Let me give you a little background in the development of birds as it relates to our project. Their gonadal stem cells circulate throughout the bloodstream before they migrate to the gonad, where they mature and produce either sperm or eggs. Because we inject the adult male quail gonadal stem cells into early stage chicken embryos, they will also migrate to the gonadal ridge. When this rooster reaches maturity, he will produce both chicken sperm and quail sperm derived from the injected cells. The goal is to be able to use this technique to collect and inject gonadal stem cells from valuable exotic birds that have died of natural causes, so that even after death the sperm of that valuable bird can still be used for artificial insemination.

Let me take you through a typical day of embryo injections. The first thing that needs to be looked after are the needles. As you can imagine, the blood vessels of a chicken embryo three days after it is laid are very tiny. Our needles are smaller than a strand of hair at the sharpened tip. It takes a lot of time and patience to learn how to grind these glass capillary tubes (small, hollow glass tubes) into a fine, sharp point. The needles are mounted onto a micromanipulator apparatus that holds the needle steady during the injections. I load the needle with quail gonadal stem cells that are stained a fluorescent red so that we know which cells we injected and which are the chicken embryo’s own gonadal stem cells.

I sand a hole about the size of a quarter into the shell of a chicken embryo using your everyday belt sander. Gently, I peel off the shell to expose the embryo. Next, I very carefully inject the cells into one of the blood vessels while looking through the microscope. I seal the egg up using melted parafilm (a kind of scientist’s cling wrap) and a hot glue gun (minus the hot glue) and put the embryo back into the warm incubator.

Did I mention that with the exception of needle sharpening, all of this is done in the dark? The fluorescent-stained cells will lose their color if exposed to long periods of light. To keep this from happening, we use only one light directed away from where we are injecting, and the injected eggs are kept in a darkened incubator. At the end of our experiments, we identify the injected cells within the gonads of the chicken embryo by looking for red fluorescent cells using a microscope or a laser cell counter. This tells us whether the quail gonadal stem cells migrated to the gonads as predicted.

Our next step will be to use gonadal stem cells from exotic birds to assess whether they will migrate in the same way as the quail gonadal stem cells.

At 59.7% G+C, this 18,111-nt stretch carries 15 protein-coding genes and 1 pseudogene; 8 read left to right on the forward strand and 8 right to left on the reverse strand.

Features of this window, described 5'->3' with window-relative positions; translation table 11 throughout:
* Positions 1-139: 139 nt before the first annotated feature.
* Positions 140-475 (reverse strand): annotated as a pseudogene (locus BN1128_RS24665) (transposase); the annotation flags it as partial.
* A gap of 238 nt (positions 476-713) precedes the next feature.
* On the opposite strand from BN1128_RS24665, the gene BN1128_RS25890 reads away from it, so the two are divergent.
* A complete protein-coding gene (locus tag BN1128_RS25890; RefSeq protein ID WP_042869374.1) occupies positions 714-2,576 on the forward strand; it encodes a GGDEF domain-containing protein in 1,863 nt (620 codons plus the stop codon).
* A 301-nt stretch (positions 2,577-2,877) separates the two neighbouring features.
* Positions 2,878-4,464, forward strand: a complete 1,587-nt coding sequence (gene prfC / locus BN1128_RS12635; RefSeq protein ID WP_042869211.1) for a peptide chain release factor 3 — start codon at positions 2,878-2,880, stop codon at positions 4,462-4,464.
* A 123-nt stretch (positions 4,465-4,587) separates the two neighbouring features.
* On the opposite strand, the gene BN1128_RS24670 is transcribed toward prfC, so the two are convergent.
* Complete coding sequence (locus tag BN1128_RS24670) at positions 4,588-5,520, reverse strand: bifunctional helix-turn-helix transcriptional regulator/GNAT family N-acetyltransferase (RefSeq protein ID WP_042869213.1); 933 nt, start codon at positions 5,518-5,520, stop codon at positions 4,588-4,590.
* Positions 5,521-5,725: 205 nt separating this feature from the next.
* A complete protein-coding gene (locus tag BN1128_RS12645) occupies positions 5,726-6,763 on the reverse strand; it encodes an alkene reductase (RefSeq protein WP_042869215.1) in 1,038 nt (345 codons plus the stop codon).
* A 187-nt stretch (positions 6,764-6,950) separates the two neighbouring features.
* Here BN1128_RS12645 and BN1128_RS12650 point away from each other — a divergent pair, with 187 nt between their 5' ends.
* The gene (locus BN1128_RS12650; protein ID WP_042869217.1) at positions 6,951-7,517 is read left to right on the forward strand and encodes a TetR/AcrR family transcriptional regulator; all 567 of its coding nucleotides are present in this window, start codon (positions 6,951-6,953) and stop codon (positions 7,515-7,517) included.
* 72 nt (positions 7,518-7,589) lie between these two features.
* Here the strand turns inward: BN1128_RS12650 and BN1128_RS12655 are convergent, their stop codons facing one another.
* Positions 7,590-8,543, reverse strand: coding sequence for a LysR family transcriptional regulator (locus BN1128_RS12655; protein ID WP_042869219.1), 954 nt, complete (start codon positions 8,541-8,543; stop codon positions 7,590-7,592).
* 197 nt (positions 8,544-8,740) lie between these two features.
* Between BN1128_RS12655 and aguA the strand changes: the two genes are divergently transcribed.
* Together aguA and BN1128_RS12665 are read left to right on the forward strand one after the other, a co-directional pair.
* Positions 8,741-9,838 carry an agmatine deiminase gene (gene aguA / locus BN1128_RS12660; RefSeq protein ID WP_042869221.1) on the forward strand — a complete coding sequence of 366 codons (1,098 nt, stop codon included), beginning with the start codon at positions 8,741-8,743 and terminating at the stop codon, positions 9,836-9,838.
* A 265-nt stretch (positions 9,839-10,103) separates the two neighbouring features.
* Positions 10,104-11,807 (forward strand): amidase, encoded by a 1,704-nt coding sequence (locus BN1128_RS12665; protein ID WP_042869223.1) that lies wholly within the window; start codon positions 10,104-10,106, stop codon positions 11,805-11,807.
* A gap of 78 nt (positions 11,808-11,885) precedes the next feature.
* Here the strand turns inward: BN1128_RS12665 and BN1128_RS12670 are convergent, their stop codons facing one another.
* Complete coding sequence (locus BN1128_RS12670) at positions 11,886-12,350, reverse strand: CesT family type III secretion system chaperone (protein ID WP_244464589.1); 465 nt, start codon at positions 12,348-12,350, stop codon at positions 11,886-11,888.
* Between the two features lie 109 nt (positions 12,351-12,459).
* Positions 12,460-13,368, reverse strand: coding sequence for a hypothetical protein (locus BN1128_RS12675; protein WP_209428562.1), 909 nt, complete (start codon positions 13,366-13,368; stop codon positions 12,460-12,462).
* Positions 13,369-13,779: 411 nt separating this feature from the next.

Mandi Roe is a research associate for the San Diego Zoo Institute for Conservation Research.


Puaiohi: Released and Breeding

A released puaiohi

Winter in Hawaii is usually thought of as a “snowbirds” paradise; people flock to the islands to get away from the nasty storms associated with mainland winters. This year, here on the islands, we got to experience our own sort of winter storm. Throughout the months of February and March we were pelted with winds and rain, leaving everyone quite soggy and begging for sun. With some of the rainiest months in recent history came some new inhabitants for the island of Kauai. The crews at the Keauhou and Maui Bird Conservation Centers transferred 22 puaiohi Myadestes palmeri to the Alaka’i Wilderness Preserve for release, with special thanks to Hawaiian Airlines for giving the endangered birds their VIP seats on the plane.

This year marked the 14th release of puaiohi to the Alaka’i Wilderness Preserve. On February 13, the first 12 birds made their journey from the Keauhou Bird Conservation Center on the Big Island to Kauai and were released one week later. We apply a “soft release” principle, where the birds are housed in a hack tower for one week to get accustomed to their surroundings before having to fend for themselves; after release, we offer them supplemental food near the release site. Before these birds are released, we fit them with a small radio transmitter, attached by means of a backpack. Using radio telemetry, we can track the individuals and find out how they are doing. Our partner, the Kauai Forest Bird Recovery Project, does most of these tracking efforts, helping us evaluate the movements and survival of the release birds.

This wild bird is paired with one of the HEBCP's released birds, making their nest at an artificial nest site, evidence of successful conservation measures in action. Photo credit: Mitch Walters

The first group was lucky to have nice weather for the first few days after release, enabling the birds to explore their new home in suitable weather. This being said, quite a few dispersed farther than anticipated. The second group of 10 birds traveled from the Maui Bird Conservation Center (MBCC) on February 28, delayed by a day due to storms. From then on, this group struggled just to stay dry. The puaiohi were released on March 8, again a few days late, but seemed to do quite well, considering the unusual weather. Several of them were spotted feeding at the supplemental feeding stations, which was a relief to the crews.